Rubella is sometimes called ‘German measles’ because it causes a rash that looks like the one caused by measles, but it is a different disease. Rubella is usually a very mild illness, but it spreads easily from one person to another. If a pregnant woman catches rubella, her baby will almost certainly be born with serious birth defects such as deafness, blindness or brain damage. Vaccinating children against rubella helps protect mothers and their babies against the disease.1

Learn more about rubella and rubella vaccination >

Influenza is an illness caused by influenza viruses. Although some of the symptoms are similar, influenza is different from the common cold. Influenza is usually more severe and lasts longer. Even if your child is usually healthy, influenza can make them very unwell. It can lead to serious conditions like severe lung infection (pneumonia) or inflammation in the brain (encephalitis). Babies and children under the age of five are more likely to get severe influenza than adults and other children. They are also more likely than adults and older children to need treatment in hospital.1

Learn more about influenza and influenza vaccination >

What do I need to do before the vaccination?

There’s no need to do anything special to get your child ready for vaccination.

Most parents take their children to be vaccinated at their local general practice or at a vaccination clinic. If possible, take your child’s health record booklet with you so your doctor or nurse can make notes about the vaccinations they have had.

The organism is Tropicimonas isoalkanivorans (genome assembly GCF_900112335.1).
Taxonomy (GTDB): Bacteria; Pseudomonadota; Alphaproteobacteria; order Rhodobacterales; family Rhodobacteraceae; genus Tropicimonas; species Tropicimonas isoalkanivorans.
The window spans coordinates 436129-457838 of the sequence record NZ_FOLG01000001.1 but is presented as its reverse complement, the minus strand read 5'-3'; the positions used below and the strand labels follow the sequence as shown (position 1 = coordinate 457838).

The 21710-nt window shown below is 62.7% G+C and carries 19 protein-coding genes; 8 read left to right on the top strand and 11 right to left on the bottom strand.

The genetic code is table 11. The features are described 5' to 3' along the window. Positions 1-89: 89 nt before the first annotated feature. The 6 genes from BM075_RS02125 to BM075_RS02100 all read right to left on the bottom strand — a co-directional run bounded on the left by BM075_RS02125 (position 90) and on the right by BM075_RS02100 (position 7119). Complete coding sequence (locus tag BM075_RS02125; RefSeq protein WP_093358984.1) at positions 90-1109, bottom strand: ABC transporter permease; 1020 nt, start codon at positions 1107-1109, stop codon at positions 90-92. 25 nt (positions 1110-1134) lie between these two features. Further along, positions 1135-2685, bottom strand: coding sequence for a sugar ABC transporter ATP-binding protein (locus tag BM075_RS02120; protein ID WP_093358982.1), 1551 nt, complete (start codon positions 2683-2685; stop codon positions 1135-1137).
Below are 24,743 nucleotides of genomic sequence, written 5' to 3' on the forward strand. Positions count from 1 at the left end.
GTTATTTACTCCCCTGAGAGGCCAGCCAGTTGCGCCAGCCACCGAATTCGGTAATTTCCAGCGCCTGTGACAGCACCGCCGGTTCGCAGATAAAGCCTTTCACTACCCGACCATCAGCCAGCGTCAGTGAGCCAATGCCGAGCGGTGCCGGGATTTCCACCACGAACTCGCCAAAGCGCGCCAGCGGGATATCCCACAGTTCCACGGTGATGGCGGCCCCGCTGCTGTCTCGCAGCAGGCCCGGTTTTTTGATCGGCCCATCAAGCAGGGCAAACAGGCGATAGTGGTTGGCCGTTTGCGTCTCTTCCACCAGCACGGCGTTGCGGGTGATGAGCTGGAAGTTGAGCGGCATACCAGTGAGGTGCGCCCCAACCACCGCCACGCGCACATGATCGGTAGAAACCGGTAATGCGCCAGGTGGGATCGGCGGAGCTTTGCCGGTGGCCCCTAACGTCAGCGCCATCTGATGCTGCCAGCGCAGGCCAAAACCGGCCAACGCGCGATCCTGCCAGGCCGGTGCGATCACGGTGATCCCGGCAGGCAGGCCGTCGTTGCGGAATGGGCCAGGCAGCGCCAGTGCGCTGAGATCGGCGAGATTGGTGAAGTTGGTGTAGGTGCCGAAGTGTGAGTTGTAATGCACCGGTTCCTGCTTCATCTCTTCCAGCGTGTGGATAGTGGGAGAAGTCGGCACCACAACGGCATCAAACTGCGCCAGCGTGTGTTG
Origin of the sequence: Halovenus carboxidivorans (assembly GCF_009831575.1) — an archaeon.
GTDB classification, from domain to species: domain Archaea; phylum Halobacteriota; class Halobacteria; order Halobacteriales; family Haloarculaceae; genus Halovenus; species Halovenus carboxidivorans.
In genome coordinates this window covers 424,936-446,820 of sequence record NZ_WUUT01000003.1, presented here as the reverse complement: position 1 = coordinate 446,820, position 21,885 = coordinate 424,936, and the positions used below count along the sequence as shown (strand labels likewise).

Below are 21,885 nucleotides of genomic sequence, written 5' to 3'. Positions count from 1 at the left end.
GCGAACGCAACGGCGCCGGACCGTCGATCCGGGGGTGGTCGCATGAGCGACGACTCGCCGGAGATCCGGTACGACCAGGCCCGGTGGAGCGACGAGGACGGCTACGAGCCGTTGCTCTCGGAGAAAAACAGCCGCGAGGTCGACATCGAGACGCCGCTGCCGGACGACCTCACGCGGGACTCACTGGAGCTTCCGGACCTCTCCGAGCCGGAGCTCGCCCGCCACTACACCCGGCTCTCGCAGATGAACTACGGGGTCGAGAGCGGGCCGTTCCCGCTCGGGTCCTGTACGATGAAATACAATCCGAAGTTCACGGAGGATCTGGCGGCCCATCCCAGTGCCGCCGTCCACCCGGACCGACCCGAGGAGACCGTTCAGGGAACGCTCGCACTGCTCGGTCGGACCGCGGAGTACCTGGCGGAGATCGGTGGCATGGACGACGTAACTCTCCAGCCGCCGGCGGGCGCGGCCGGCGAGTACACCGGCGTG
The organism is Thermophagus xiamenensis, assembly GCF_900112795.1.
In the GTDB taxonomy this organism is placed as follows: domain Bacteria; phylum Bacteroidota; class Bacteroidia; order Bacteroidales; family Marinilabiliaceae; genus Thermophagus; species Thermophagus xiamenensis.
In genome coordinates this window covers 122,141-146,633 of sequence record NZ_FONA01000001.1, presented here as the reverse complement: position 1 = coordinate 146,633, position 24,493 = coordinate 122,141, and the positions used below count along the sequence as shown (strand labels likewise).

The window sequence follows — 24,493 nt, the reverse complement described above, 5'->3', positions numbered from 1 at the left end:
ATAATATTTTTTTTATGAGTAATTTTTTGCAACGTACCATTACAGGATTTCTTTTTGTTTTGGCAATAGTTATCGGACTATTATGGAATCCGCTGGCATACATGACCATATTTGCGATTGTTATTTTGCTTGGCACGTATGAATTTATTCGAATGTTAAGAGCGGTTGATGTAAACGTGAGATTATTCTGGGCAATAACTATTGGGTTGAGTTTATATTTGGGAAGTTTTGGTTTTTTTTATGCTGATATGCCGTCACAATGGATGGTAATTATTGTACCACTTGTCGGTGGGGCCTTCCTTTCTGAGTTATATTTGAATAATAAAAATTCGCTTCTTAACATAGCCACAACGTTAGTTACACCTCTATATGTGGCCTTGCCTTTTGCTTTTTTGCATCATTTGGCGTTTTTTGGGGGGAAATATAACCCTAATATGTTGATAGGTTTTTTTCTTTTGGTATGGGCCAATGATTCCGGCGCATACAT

No matter how gentle your doctor or nurse is, needles hurt! And most children cry at least a little after they get a needle. The good news is there are some things you can do for your child to make needles feel less painful.

What do I need to do after the vaccination?

Some children could feel a little unwell or unsettled for a day or two after they get their vaccinations. Most of the common reactions will last between 12 and 24 hours and then get better, with just a little bit of love and care from you at home.

Serious side effects are very rare, but they can happen and some parents want to know more about them before they vaccinate their children.

If your child doesn’t seem to be getting better, or you are worried about them, you can get help from:

  • your doctor
  • your nearest emergency department
  • or by calling Health Direct on 1800 022 222.
When do we come back for more vaccinations?

When your child is 18 months old, three age-specific vaccines are recommended. One is a combined MMRV vaccine to strengthen their immunity to measles, mumps and rubella, and to protect them from varicella (chickenpox). The other two vaccines (DTPa and Hib) strengthen their immunity against diphtheria, tetanus, pertussis and Hib. 

If your child has had an influenza vaccine for the first time, they will need a second dose four weeks later. After that, it is recommended that your child gets one dose of an influenza vaccine every year before influenza season.

It is important that children get vaccinated on time to make sure they are protected as early as possible.

What if I still have questions?

If you still have some questions about vaccinations for your child, write them down and make an appointment with your nurse, your doctor, or your health worker so you can ask them.

  1. Australian Technical Advisory Group on Immunisation (ATAGI). Australian Immunisation Handbook, Australian Government Department of Health, Canberra, 2018,